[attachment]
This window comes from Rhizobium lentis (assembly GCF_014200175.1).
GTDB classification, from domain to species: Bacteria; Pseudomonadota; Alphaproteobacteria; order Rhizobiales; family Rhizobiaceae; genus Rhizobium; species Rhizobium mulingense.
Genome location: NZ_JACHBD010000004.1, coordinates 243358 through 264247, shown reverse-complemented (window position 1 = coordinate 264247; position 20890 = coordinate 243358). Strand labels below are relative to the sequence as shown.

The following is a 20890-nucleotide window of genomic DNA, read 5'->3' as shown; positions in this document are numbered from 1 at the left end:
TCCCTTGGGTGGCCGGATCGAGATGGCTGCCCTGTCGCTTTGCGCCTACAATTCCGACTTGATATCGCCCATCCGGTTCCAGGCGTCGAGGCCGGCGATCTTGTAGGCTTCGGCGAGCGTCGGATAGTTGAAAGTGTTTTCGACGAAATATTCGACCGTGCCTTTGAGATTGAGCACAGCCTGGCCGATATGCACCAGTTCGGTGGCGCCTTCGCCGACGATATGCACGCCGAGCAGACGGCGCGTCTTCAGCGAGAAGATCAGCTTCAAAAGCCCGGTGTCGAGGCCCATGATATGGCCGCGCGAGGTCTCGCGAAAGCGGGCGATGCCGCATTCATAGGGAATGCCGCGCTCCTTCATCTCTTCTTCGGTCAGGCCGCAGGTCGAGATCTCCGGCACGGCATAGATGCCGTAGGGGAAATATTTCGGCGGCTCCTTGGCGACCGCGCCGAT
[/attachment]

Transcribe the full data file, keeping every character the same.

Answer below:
This window comes from Rhizobium lentis (assembly GCF_014200175.1).
GTDB classification, from domain to species: Bacteria; Pseudomonadota; Alphaproteobacteria; order Rhizobiales; family Rhizobiaceae; genus Rhizobium; species Rhizobium mulingense.
Genome location: NZ_JACHBD010000004.1, coordinates 243358 through 264247, shown reverse-complemented (window position 1 = coordinate 264247; position 20890 = coordinate 243358). Strand labels below are relative to the sequence as shown.

The following is a 20890-nucleotide window of genomic DNA, read 5'->3' as shown; positions in this document are numbered from 1 at the left end:
TCCCTTGGGTGGCCGGATCGAGATGGCTGCCCTGTCGCTTTGCGCCTACAATTCCGACTTGATATCGCCCATCCGGTTCCAGGCGTCGAGGCCGGCGATCTTGTAGGCTTCGGCGAGCGTCGGATAGTTGAAAGTGTTTTCGACGAAATATTCGACCGTGCCTTTGAGATTGAGCACAGCCTGGCCGATATGCACCAGTTCGGTGGCGCCTTCGCCGACGATATGCACGCCGAGCAGACGGCGCGTCTTCAGCGAGAAGATCAGCTTCAAAAGCCCGGTGTCGAGGCCCATGATATGGCCGCGCGAGGTCTCGCGAAAGCGGGCGATGCCGCATTCATAGGGAATGCCGCGCTCCTTCATCTCTTCTTCGGTCAGGCCGCAGGTCGAGATCTCCGGCACGGCATAGATGCCGTAGGGGAAATATTTCGGCGGCTCCTTGGCGACCGCGCCGAT